If I were a betting man: Some predictions for the year we have left | Bruce Ledewitz

Predictions are difficult, especially, as Yogi Berra might have said, about the future

January 25, 2023 6:30 am
Dart board with selective focus

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The tradition of making end-of-the-year predictions for the new year seems to be dying out. I didn’t see many this year. Partly this is because in the case of the economy, where such predictions still occur, everything depends on what the Federal Reserve decides to do.

Well, here are my predictions for 2023. It is still January, so I hope this is not too late.

Generally speaking, predictions are difficult, especially, as Yogi Berra might have said, about the future.

But 2023 might not be that difficult. This year is likely to be a year of churning, but not much change. A year simply between the arrival of mixed government in Washington with a diminished Donald Trump and the presidential election year of 2024. We are likely to end 2023 about where we are now — with President Joe Biden and Florida Gov. Ron DeSantis the likely nominees of their respective political parties.

We might learn new things, but the underlying situation will not be much different: the yearly equivalent to the second Star Wars movie, The Empire Strikes Back.

Even some particular predictions for 2023 are easy. Philadelphia District Attorney. Larry Krasner will not be removed from office despite his impeachment, even if there is a Senate trial. The required two-thirds vote is just not there, because all Democratic senators will vote against removal.

Similarly, the debt limit will be raised so that the United States does not default on its debt obligations.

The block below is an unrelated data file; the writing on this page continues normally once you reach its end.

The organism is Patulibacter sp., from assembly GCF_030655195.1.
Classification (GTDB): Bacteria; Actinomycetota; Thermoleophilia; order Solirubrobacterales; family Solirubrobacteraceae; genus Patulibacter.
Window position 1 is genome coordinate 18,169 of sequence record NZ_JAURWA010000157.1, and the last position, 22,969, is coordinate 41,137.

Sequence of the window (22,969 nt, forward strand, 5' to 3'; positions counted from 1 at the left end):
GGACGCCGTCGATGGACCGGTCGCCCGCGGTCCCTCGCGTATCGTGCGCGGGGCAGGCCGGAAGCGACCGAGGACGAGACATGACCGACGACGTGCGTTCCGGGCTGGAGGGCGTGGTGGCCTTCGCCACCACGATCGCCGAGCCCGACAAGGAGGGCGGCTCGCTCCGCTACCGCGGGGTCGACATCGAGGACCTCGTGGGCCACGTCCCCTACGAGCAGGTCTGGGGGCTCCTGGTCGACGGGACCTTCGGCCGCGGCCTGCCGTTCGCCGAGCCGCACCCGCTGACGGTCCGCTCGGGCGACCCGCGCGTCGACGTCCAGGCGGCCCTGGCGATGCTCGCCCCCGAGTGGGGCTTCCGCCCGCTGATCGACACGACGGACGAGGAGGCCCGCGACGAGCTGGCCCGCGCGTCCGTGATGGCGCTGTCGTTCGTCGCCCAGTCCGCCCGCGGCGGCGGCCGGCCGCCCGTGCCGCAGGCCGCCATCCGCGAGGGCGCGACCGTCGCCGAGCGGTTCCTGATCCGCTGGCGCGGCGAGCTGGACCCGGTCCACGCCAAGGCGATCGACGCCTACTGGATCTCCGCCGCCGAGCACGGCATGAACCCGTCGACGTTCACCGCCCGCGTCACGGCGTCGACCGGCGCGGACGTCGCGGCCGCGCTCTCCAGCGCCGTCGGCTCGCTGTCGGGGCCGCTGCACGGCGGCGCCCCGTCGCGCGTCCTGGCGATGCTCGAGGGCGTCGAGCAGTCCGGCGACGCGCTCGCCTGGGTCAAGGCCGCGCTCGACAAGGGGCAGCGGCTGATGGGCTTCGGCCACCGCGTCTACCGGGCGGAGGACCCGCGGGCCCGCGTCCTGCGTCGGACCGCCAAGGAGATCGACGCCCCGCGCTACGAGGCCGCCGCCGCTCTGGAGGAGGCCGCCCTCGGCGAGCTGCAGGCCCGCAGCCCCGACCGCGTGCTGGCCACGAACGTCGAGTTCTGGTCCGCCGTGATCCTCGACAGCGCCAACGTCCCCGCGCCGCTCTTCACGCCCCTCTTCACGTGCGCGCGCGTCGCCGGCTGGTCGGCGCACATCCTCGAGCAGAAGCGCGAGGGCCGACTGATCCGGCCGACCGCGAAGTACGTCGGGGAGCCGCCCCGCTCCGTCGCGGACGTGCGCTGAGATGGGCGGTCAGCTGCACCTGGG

There is a small minority in the U.S. House apparently willing, even eager, to risk the economic catastrophe that a U.S. default would bring, both at home and abroad. But the vast majority of Congress understands the stakes and a bipartisan deal is more likely than a veto by a deranged cult. 

Pa. Senate votes to postpone Krasner impeachment trial indefinitely

Last week, I even heard Suzanne Clark, the new chief executive of the U.S. Chamber of Commerce, and thus an important figure in the Republican Party — promise on a radio show that there will be no default. 

For all the talk about the deficit, Republicans don’t really care about it any more than Democrats do. When they were in power, Republicans raised the debt limit and even cut taxes, which further unbalanced the budget. 

The usual claim that tax cuts pay for themselves proved, as usual, to be false as the 2017 tax cuts ushered in $1 trillion annual deficits before the pandemic. 

Because talk about deficits is thus mostly for show, it is not likely to lead to a disaster that might cause bad political fallout for the people provoking it.   

On the economy itself, assuming no default, inflation will continue its rapid cooling, thus allowing the Fed to hold interest rates about where they are rather than increase rates much higher. There will even be rate cutting before the end of 2023.

This path should allow for the fabled “soft landing” for the economy with either no, or at worst a short-lived and mild, recession.

That in turn will lead to very high market returns in 2023, maybe all the way back to where the market ended in 2021. That would mean returns of 15% to 20% this year.